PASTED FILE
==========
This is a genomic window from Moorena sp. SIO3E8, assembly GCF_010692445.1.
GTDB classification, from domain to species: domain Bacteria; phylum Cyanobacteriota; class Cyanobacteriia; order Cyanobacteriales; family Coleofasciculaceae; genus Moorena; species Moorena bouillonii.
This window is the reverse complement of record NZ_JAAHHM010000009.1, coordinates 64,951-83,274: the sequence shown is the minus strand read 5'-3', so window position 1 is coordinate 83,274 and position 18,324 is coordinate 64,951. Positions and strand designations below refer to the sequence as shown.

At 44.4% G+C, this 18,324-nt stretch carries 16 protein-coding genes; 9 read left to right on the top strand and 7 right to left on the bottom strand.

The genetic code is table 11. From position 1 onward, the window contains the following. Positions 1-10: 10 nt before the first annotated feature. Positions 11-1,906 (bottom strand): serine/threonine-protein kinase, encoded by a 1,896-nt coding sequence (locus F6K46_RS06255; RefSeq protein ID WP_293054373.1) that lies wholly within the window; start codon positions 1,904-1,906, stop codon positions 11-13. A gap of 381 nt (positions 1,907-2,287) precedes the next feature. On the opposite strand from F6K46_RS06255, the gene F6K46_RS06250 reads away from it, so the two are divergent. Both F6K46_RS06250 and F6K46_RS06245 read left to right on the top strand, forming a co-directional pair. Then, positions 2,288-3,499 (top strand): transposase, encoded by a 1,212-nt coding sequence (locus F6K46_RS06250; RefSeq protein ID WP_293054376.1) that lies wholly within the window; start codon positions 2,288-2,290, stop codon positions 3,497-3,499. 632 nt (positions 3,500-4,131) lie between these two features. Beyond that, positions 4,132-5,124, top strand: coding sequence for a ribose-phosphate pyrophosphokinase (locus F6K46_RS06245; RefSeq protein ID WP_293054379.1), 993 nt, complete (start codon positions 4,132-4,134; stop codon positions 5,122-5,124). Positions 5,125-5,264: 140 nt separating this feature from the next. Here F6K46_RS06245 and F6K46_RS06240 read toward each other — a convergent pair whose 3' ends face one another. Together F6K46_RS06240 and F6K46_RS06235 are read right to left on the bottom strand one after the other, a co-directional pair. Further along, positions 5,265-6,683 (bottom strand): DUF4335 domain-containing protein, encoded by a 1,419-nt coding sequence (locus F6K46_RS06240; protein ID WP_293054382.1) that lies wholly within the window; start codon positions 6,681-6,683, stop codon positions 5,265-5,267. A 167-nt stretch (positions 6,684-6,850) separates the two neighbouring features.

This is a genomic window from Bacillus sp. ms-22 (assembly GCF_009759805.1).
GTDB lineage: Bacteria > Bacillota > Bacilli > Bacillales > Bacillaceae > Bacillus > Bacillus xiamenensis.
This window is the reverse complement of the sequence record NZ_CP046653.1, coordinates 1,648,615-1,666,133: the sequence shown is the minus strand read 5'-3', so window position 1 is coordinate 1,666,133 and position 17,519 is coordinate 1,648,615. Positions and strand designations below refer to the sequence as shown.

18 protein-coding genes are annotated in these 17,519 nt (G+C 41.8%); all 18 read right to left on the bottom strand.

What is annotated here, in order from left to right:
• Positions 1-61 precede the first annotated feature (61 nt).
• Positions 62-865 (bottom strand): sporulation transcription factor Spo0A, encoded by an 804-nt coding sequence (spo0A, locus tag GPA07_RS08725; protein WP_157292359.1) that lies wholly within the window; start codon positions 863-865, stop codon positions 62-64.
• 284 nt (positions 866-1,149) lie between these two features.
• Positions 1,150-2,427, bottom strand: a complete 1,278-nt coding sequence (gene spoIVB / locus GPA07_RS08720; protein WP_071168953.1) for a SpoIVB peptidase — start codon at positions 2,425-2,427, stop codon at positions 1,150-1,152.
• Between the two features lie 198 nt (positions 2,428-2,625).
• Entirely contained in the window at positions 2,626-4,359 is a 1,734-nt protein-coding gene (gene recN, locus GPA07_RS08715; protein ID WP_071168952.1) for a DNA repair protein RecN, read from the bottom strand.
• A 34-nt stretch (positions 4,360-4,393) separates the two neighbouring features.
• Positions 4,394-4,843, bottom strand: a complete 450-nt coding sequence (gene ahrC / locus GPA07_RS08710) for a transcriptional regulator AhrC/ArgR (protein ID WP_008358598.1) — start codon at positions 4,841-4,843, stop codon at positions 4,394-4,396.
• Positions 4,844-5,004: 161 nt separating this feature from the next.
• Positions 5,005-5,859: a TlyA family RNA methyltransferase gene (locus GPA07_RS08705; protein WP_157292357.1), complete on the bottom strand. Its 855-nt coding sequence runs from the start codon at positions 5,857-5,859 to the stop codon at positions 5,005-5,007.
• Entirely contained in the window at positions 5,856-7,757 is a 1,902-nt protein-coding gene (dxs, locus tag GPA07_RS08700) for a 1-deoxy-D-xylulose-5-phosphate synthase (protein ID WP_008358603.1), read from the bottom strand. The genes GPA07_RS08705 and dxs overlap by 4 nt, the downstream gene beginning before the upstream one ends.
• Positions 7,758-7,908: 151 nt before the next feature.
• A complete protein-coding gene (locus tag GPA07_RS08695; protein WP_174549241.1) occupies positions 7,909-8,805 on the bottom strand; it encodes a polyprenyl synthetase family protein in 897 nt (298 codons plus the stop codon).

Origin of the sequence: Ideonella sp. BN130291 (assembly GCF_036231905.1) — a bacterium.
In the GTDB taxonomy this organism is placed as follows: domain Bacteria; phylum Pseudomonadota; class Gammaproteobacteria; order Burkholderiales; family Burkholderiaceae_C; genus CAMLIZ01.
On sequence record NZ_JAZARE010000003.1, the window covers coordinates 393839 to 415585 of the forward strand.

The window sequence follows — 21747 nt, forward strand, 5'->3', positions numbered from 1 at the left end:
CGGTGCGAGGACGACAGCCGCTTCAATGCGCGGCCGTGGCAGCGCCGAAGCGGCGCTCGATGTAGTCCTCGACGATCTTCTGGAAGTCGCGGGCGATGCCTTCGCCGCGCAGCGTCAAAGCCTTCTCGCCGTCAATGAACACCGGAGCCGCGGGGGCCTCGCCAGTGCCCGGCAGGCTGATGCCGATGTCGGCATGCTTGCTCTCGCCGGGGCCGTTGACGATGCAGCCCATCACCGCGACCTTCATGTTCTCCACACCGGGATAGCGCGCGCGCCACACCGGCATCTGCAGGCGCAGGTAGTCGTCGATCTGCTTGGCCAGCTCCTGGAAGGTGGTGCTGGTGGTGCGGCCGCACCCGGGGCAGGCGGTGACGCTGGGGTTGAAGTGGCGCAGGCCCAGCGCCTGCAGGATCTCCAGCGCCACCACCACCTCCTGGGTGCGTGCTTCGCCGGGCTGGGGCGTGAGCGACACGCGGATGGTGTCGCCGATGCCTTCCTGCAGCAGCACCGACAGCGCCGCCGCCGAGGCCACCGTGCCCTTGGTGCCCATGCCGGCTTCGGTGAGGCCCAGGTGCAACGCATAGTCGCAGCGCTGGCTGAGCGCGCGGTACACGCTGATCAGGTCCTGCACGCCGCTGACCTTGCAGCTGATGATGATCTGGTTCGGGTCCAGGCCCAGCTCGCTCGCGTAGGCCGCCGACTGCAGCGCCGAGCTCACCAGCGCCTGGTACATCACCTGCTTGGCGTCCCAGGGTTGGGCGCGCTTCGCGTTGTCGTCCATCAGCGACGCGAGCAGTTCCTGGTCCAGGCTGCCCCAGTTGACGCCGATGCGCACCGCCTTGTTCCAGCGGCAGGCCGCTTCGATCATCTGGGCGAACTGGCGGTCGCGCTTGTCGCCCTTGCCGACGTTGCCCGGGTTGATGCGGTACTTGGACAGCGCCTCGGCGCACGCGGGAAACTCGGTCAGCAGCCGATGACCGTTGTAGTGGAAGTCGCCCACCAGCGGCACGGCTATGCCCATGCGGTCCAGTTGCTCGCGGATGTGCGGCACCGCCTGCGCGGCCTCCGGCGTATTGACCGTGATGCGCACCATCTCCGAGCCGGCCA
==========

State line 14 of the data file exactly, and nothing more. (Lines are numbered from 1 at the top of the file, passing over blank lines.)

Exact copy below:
• Positions 1,150-2,427, bottom strand: a complete 1,278-nt coding sequence (gene spoIVB / locus GPA07_RS08720; protein WP_071168953.1) for a SpoIVB peptidase — start codon at positions 2,425-2,427, stop codon at positions 1,150-1,152.